But that changed this season as the much maligned Perez suffered a right rotator cuff sprain in late May and went on the disabled list for a month and the once dominant Pestano hit the disabled list in early May for a few weeks because of right elbow tendonitis and appeared to battle with it the rest of the season.
The Indians continued to use Pestano in high leverage relief situations in June and July even though he was clearly not the same pitcher as far as his stuff and effectiveness went. When Perez returned he actually pitched well in July before things went haywire in August and September.
While Pestano and Perez struggled with injury and performance issues all season, Smith along with the help of Cody Allen were the most reliable arms in the bullpen. Because of that consistency manager Terry Francona made a big decision in late July to move Smith into the setup role and option Pestano to Columbus, a decision that proved to be a jump off point to the bullpen’s success the rest of the year.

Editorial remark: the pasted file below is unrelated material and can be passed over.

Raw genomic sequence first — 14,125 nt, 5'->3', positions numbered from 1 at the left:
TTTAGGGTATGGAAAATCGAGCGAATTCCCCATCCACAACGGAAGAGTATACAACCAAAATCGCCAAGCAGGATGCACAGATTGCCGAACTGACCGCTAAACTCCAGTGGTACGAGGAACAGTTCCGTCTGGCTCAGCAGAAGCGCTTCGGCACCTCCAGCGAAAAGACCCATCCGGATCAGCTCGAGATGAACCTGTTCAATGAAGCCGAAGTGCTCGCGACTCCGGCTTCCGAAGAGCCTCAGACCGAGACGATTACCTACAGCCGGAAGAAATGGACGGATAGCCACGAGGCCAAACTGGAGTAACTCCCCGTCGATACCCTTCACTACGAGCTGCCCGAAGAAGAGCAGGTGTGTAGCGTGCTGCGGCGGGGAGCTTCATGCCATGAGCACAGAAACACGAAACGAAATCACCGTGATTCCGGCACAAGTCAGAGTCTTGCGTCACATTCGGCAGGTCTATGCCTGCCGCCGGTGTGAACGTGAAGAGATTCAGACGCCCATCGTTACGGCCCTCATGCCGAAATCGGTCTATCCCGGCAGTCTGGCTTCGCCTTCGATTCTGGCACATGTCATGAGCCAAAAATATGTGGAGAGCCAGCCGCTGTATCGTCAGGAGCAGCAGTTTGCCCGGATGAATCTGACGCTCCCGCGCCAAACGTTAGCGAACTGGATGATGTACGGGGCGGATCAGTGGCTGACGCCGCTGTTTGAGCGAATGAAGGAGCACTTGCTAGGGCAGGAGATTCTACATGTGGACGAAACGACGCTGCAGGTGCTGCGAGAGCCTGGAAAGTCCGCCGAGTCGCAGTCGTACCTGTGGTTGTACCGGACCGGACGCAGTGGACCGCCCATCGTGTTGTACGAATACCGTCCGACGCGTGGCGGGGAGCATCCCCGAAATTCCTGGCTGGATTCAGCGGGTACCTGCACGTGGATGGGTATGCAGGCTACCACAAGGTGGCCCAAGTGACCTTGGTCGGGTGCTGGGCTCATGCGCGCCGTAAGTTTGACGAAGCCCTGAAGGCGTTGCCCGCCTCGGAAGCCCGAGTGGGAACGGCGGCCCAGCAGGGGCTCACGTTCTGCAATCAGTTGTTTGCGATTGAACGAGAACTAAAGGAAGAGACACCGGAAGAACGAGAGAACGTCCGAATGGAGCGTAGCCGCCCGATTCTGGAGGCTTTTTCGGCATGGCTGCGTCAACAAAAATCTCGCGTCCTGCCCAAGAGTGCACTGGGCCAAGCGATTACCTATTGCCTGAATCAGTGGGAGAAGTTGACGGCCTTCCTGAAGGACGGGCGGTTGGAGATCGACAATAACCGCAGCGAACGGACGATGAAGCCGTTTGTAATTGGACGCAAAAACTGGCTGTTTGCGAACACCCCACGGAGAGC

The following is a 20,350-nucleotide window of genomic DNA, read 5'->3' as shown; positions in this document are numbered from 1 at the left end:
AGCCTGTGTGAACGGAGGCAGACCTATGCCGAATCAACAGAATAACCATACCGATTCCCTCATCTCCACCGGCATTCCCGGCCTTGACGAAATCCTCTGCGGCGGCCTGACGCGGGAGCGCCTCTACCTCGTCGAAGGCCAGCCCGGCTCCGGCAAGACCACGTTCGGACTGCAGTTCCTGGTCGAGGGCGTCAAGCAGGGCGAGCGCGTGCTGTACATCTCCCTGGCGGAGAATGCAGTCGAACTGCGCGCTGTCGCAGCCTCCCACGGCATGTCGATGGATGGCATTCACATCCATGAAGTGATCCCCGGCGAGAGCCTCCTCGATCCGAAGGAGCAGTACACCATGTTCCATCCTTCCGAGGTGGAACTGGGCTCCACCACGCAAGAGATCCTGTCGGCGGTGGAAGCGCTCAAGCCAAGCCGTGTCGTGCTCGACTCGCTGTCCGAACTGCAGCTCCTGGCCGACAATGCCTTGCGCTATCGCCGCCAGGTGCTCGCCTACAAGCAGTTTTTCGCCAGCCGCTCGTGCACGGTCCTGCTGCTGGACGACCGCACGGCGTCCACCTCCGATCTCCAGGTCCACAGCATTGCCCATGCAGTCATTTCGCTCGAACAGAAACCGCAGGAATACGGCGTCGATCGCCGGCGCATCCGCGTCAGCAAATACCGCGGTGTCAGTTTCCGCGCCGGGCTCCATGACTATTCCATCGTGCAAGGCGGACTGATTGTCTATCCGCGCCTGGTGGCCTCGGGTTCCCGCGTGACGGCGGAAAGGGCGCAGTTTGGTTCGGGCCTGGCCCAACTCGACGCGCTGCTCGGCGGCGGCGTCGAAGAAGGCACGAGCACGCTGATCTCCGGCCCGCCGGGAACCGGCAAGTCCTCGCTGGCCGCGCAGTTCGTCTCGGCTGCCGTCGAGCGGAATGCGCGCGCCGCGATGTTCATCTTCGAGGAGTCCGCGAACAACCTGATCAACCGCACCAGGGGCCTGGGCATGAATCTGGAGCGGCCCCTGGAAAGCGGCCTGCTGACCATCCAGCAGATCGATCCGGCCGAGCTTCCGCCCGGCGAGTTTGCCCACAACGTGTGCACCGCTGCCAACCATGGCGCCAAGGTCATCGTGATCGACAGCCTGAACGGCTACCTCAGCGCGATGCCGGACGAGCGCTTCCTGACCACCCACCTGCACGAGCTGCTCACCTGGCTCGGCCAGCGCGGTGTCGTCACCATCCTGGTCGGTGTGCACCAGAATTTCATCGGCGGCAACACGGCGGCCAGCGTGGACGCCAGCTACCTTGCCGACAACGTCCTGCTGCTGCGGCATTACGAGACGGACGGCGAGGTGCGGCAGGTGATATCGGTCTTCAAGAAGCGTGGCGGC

Allen, Smith and even Bryan Shaw and late addition Marc Rzepczynski were the keys to the Indians strong bullpen unit late in the season, but it was the consistency from Smith all season and his ability to slide right into the setup role without even a hiccup which made him the most valuable pen arm for the Indians.
And of course, with that value to the Indians now well established, Smith is a free agent and about to get paid handsomely by someone. He was the glue that held the bullpen together for the Indians this season and has been a mainstay for several years, so he has more than earned the right to seek out the best possible contract he can get.